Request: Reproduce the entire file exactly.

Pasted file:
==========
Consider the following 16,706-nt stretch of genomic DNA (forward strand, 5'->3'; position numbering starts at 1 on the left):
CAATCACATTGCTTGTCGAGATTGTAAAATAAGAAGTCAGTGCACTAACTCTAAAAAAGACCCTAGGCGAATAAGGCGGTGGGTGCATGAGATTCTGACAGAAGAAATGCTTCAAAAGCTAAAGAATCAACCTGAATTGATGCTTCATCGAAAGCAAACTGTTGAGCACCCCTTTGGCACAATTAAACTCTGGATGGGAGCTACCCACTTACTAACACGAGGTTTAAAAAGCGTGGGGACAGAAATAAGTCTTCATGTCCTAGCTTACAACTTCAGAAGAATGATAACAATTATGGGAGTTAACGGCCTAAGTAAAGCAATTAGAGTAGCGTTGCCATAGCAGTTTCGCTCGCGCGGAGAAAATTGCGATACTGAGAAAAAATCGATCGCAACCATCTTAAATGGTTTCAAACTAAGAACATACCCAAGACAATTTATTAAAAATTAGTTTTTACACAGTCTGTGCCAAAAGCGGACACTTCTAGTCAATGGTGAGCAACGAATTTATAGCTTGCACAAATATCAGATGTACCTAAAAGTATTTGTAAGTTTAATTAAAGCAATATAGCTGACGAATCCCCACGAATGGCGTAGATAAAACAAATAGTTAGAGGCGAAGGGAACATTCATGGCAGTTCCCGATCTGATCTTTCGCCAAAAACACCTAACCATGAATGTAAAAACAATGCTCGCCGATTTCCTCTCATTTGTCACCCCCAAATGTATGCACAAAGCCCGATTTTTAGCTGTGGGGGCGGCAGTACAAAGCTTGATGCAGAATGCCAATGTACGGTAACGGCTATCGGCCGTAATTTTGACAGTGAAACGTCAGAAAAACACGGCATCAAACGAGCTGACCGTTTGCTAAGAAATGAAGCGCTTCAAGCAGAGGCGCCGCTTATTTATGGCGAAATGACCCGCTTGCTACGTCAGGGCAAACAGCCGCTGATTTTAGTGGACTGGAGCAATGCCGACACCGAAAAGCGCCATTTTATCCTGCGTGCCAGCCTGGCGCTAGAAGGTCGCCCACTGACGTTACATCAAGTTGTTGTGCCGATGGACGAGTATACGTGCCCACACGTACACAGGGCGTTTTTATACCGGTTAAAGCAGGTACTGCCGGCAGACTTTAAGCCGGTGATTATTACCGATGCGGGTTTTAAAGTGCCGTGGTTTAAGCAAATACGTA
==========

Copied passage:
Consider the following 16,706-nt stretch of genomic DNA (forward strand, 5'->3'; position numbering starts at 1 on the left):
CAATCACATTGCTTGTCGAGATTGTAAAATAAGAAGTCAGTGCACTAACTCTAAAAAAGACCCTAGGCGAATAAGGCGGTGGGTGCATGAGATTCTGACAGAAGAAATGCTTCAAAAGCTAAAGAATCAACCTGAATTGATGCTTCATCGAAAGCAAACTGTTGAGCACCCCTTTGGCACAATTAAACTCTGGATGGGAGCTACCCACTTACTAACACGAGGTTTAAAAAGCGTGGGGACAGAAATAAGTCTTCATGTCCTAGCTTACAACTTCAGAAGAATGATAACAATTATGGGAGTTAACGGCCTAAGTAAAGCAATTAGAGTAGCGTTGCCATAGCAGTTTCGCTCGCGCGGAGAAAATTGCGATACTGAGAAAAAATCGATCGCAACCATCTTAAATGGTTTCAAACTAAGAACATACCCAAGACAATTTATTAAAAATTAGTTTTTACACAGTCTGTGCCAAAAGCGGACACTTCTAGTCAATGGTGAGCAACGAATTTATAGCTTGCACAAATATCAGATGTACCTAAAAGTATTTGTAAGTTTAATTAAAGCAATATAGCTGACGAATCCCCACGAATGGCGTAGATAAAACAAATAGTTAGAGGCGAAGGGAACATTCATGGCAGTTCCCGATCTGATCTTTCGCCAAAAACACCTAACCATGAATGTAAAAACAATGCTCGCCGATTTCCTCTCATTTGTCACCCCCAAATGTATGCACAAAGCCCGATTTTTAGCTGTGGGGGCGGCAGTACAAAGCTTGATGCAGAATGCCAATGTACGGTAACGGCTATCGGCCGTAATTTTGACAGTGAAACGTCAGAAAAACACGGCATCAAACGAGCTGACCGTTTGCTAAGAAATGAAGCGCTTCAAGCAGAGGCGCCGCTTATTTATGGCGAAATGACCCGCTTGCTACGTCAGGGCAAACAGCCGCTGATTTTAGTGGACTGGAGCAATGCCGACACCGAAAAGCGCCATTTTATCCTGCGTGCCAGCCTGGCGCTAGAAGGTCGCCCACTGACGTTACATCAAGTTGTTGTGCCGATGGACGAGTATACGTGCCCACACGTACACAGGGCGTTTTTATACCGGTTAAAGCAGGTACTGCCGGCAGACTTTAAGCCGGTGATTATTACCGATGCGGGTTTTAAAGTGCCGTGGTTTAAGCAAATACGTA